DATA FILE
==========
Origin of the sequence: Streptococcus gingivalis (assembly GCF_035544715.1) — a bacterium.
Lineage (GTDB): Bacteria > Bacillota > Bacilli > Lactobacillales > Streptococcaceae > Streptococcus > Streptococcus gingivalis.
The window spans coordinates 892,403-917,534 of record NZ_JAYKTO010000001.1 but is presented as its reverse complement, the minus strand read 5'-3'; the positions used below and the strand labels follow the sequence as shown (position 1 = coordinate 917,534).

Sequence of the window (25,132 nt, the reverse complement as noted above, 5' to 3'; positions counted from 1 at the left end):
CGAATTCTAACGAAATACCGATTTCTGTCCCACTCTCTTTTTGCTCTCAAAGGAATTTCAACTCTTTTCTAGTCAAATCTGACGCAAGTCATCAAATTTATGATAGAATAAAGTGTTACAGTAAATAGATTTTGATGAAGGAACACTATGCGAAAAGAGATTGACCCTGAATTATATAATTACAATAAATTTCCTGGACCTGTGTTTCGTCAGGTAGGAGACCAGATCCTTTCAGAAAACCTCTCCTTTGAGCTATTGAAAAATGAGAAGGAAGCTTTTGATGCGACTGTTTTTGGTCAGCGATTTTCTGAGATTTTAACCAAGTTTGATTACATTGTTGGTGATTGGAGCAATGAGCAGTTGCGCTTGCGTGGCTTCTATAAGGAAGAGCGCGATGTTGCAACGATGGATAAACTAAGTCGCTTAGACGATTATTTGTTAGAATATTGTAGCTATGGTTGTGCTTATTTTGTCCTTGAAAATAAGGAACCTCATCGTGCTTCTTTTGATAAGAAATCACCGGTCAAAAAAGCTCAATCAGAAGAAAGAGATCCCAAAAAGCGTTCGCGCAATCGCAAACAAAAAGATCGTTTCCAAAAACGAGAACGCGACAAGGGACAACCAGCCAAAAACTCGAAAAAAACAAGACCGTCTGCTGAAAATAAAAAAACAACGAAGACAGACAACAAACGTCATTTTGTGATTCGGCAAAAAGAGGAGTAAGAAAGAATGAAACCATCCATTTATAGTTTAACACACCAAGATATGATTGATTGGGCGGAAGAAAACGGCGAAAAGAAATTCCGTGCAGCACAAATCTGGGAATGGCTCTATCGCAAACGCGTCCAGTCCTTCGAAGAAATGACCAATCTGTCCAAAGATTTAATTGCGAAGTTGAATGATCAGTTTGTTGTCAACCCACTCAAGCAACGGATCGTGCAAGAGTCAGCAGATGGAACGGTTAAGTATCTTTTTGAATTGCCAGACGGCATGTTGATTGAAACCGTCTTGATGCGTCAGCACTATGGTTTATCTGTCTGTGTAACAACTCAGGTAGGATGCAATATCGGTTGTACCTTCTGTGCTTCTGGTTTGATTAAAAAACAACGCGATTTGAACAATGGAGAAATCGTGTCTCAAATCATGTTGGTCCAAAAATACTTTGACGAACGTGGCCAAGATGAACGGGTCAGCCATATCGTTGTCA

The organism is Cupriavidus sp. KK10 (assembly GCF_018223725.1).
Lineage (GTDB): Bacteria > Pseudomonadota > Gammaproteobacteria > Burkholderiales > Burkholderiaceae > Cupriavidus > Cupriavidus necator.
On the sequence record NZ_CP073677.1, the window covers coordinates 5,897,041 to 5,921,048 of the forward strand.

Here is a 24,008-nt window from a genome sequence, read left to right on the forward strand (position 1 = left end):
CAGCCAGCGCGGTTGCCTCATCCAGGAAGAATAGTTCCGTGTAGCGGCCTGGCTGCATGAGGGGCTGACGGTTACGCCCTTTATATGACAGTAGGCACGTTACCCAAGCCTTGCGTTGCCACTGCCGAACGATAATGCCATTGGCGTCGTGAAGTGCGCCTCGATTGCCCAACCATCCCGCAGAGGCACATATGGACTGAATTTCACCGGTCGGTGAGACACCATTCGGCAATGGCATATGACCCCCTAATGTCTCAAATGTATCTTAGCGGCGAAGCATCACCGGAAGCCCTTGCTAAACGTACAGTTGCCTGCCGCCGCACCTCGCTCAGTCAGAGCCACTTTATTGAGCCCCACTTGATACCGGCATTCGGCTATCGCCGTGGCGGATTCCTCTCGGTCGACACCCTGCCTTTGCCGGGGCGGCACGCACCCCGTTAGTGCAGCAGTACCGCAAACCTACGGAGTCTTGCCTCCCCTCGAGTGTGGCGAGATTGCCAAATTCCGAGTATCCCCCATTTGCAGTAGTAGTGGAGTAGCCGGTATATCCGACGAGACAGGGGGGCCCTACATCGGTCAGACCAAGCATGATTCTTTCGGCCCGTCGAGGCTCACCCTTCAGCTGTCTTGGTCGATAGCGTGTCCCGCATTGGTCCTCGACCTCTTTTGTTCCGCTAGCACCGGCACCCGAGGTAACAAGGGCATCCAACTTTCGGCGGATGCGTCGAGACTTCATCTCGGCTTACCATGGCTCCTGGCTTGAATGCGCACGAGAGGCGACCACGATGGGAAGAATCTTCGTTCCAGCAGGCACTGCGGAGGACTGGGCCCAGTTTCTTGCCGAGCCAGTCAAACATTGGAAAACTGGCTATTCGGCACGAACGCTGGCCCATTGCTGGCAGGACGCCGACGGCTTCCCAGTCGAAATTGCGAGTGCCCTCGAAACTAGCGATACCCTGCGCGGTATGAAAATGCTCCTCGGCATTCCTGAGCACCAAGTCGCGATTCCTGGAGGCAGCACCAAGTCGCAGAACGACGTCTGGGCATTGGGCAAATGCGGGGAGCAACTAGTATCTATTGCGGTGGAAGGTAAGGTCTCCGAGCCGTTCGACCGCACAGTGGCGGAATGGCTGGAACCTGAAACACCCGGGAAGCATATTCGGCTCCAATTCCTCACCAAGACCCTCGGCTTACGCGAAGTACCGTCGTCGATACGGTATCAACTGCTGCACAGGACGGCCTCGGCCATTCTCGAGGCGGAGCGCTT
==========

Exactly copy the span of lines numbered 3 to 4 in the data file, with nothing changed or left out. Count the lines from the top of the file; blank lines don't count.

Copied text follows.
The window spans coordinates 892,403-917,534 of record NZ_JAYKTO010000001.1 but is presented as its reverse complement, the minus strand read 5'-3'; the positions used below and the strand labels follow the sequence as shown (position 1 = coordinate 917,534).

Sequence of the window (25,132 nt, the reverse complement as noted above, 5' to 3'; positions counted from 1 at the left end):